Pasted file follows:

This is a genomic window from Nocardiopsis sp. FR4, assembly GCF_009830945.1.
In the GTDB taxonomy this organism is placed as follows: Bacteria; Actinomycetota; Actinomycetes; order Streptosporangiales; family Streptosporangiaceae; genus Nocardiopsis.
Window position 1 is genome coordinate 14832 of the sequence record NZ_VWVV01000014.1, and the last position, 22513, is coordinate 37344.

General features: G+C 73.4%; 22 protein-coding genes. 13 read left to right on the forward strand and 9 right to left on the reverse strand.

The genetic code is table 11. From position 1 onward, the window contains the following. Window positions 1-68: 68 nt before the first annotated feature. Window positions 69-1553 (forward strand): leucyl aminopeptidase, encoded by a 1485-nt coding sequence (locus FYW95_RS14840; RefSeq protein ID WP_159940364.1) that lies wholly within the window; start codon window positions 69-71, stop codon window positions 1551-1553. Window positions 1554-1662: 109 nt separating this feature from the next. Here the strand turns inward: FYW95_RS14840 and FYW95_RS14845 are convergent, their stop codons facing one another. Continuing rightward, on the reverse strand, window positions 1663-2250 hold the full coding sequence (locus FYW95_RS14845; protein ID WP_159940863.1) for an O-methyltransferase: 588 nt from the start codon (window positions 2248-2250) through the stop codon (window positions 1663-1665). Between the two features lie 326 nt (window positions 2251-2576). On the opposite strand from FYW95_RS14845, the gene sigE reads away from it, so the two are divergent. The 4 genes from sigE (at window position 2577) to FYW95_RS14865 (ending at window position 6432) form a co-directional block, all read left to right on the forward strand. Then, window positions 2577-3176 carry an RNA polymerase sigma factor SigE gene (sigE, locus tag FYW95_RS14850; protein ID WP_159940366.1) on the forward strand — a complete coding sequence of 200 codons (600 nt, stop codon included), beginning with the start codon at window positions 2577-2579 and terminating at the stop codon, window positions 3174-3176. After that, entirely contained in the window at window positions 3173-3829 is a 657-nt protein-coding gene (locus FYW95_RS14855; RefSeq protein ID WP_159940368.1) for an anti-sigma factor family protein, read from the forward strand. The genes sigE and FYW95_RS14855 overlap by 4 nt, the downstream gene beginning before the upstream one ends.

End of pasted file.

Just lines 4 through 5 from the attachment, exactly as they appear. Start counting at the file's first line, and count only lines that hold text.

General features: G+C 73.4%; 22 protein-coding genes. 13 read left to right on the forward strand and 9 right to left on the reverse strand.

The genetic code is table 11. From position 1 onward, the window contains the following. Window positions 1-68: 68 nt before the first annotated feature. Window positions 69-1553 (forward strand): leucyl aminopeptidase, encoded by a 1485-nt coding sequence (locus FYW95_RS14840; RefSeq protein ID WP_159940364.1) that lies wholly within the window; start codon window positions 69-71, stop codon window positions 1551-1553. Window positions 1554-1662: 109 nt separating this feature from the next. Here the strand turns inward: FYW95_RS14840 and FYW95_RS14845 are convergent, their stop codons facing one another. Continuing rightward, on the reverse strand, window positions 1663-2250 hold the full coding sequence (locus FYW95_RS14845; protein ID WP_159940863.1) for an O-methyltransferase: 588 nt from the start codon (window positions 2248-2250) through the stop codon (window positions 1663-1665). Between the two features lie 326 nt (window positions 2251-2576). On the opposite strand from FYW95_RS14845, the gene sigE reads away from it, so the two are divergent. The 4 genes from sigE (at window position 2577) to FYW95_RS14865 (ending at window position 6432) form a co-directional block, all read left to right on the forward strand. Then, window positions 2577-3176 carry an RNA polymerase sigma factor SigE gene (sigE, locus tag FYW95_RS14850; protein ID WP_159940366.1) on the forward strand — a complete coding sequence of 200 codons (600 nt, stop codon included), beginning with the start codon at window positions 2577-2579 and terminating at the stop codon, window positions 3174-3176. After that, entirely contained in the window at window positions 3173-3829 is a 657-nt protein-coding gene (locus FYW95_RS14855; RefSeq protein ID WP_159940368.1) for an anti-sigma factor family protein, read from the forward strand. The genes sigE and FYW95_RS14855 overlap by 4 nt, the downstream gene beginning before the upstream one ends.